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Este artigo ou seção está a ser traduzido de «Leverhulme Medal (Royal Society)» na Wikipédia em inglês. Ajude e colabore com a tradução.

A Medalha Leverhulme é uma medalha de ouro concedida a cada três anos pela Real Sociedade de Londres, desde 1960, para distinguir “contribuições significativas no campo da química, pura ou aplicada, ou da engenharia, incluindo a engenharia química”.[1] A medalha é acompanhada por um prémio monetário de 2000 libras.

O prémio foi criado em 1960 pelo Leverhulme Trust (Fundação Leverhulme) por ocasião dos 300 anos da Real Sociedade.


Year Name Rationale Notes
1960 Hinshelwood, Cyril NormanCyril Norman Hinshelwood "for his outstanding contributions to physical chemistry" [3]
1963 Martin, Archer John PorterArcher John Porter Martin "for his distinguished and fundamental discoveries in chromatography and its application" [4]
1966 Issigonis, AlecAlec Issigonis "for his distinguished contributions to the design of motor cars, particularly the Morris Minor and Austin and Morris Mini" [5]
1969 Kronberger, HansHans Kronberger "for his many distinguished contributions to nuclear reactor research and development and for outstanding leadership in all branches of his field"
1972 Adams, JohnJohn Adams "for his many distinguished work in development of particle accelerators, and plasma physics"
1975 Rose, FrankFrank Rose "for his distinguished contributions to the application of chemical science to industry"
1978 Warner, FrederickFrederick Warner "for his outstanding work as consulting engineer both nationally and internationally in many branches of chemical engineering, particularly control of pollution" [6]
1981 Hooker, StanleyStanley Hooker "for his work on superchargers of the Merlin engines, the development of the first Rolls Royce jet engines, then Bristol engines including that for the jump jet and, later, the final development of the Rolls Royce RB211 engine"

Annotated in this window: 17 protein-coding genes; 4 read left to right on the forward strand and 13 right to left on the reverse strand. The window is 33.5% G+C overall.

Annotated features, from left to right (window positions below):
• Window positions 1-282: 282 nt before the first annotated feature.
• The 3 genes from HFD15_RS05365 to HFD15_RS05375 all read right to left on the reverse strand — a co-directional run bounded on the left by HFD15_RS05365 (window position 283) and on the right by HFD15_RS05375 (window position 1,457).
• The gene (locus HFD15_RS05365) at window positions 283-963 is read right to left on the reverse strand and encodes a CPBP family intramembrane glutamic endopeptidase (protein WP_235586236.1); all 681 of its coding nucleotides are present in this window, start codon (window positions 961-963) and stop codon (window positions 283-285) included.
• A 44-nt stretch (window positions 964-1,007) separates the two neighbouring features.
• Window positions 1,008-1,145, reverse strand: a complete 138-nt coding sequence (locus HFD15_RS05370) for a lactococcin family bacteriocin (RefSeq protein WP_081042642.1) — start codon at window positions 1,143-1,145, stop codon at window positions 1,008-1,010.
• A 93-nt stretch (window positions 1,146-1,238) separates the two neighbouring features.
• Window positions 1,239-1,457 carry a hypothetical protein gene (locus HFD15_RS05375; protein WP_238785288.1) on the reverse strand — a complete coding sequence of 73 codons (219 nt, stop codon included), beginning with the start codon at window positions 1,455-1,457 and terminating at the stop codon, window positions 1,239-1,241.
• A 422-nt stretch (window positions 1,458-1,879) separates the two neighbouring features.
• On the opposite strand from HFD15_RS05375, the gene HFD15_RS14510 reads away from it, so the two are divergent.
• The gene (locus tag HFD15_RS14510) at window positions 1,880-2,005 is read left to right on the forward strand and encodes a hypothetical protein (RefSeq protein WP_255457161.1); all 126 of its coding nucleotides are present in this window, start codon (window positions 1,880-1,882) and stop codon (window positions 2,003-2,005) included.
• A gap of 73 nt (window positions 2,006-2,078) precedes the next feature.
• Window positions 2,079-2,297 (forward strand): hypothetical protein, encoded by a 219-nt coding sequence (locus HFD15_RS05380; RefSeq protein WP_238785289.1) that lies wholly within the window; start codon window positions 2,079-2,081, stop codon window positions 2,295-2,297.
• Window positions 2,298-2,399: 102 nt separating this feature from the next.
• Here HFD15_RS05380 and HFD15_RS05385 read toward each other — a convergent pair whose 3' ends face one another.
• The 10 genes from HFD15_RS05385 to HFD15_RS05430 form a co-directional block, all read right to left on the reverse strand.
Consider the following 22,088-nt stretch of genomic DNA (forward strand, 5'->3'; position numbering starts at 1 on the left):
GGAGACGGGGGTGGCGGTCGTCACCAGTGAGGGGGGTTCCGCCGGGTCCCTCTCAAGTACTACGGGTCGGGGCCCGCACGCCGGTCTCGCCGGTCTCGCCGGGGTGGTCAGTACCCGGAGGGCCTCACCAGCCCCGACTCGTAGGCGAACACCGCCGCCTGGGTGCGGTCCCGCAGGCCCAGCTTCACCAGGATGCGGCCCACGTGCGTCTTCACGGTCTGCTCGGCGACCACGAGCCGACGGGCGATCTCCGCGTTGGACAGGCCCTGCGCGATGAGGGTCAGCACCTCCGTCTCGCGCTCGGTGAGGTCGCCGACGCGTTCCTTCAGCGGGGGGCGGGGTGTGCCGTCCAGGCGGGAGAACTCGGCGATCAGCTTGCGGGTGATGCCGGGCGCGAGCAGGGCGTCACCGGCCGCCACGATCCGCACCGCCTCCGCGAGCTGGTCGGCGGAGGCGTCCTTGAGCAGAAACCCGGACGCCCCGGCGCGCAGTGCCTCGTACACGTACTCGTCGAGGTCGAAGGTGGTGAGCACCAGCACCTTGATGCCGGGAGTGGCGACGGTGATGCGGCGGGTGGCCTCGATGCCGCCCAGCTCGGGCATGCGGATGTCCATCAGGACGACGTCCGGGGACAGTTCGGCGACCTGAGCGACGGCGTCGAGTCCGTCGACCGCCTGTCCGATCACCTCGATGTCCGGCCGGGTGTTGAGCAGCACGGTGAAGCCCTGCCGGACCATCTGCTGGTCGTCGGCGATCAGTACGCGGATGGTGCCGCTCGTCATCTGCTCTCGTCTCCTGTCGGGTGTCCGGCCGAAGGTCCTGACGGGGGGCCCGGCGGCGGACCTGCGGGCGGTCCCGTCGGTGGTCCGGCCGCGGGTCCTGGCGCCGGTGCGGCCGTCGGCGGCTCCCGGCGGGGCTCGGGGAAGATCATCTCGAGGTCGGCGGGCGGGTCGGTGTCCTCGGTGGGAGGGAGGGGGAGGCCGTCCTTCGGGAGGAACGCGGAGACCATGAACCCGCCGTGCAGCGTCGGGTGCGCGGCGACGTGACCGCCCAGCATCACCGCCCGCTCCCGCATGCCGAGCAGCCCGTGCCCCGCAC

1984 Davidson, John FrankJohn Frank Davidson "for his distinguished contributions to chemical engineering, in particular the use of fluidised beds."
1987 Gray, George WilliamGeorge William Gray "for his many contributions to the technologically important field of liquid crystals" [7]
1990 Freeman, RayRay Freeman "for introducing new techniques in high resolution nuclear magnetic resonance spectroscopy, particularly the development of two-dimensional Fourier transform methods" [8]
1993 Rowlinson, John ShipleyJohn Shipley Rowlinson "distinguished for his contributions to thermodynamics, in particular to an understanding of the physical chemistry of gas-liquid interfaces and surfaces" [9]
1996 Sharma, Man MohanMan Mohan Sharma "for his work on the dynamics of multi-phase chemical reactions in industrial processes" [10]
1999 Baldwin, JackJack Baldwin "in recognition of his distinguished contributions to the field of organic chemistry including his work on natural products synthesis and biosynthesis, particularly for his research in the b-lactam antibiotic field, initially contributing to biosynthetic problems which paved the way to the study of the enzymology of the process and eventually culminating in the determination of the crystal structure of isopenicillin N synthase" [11]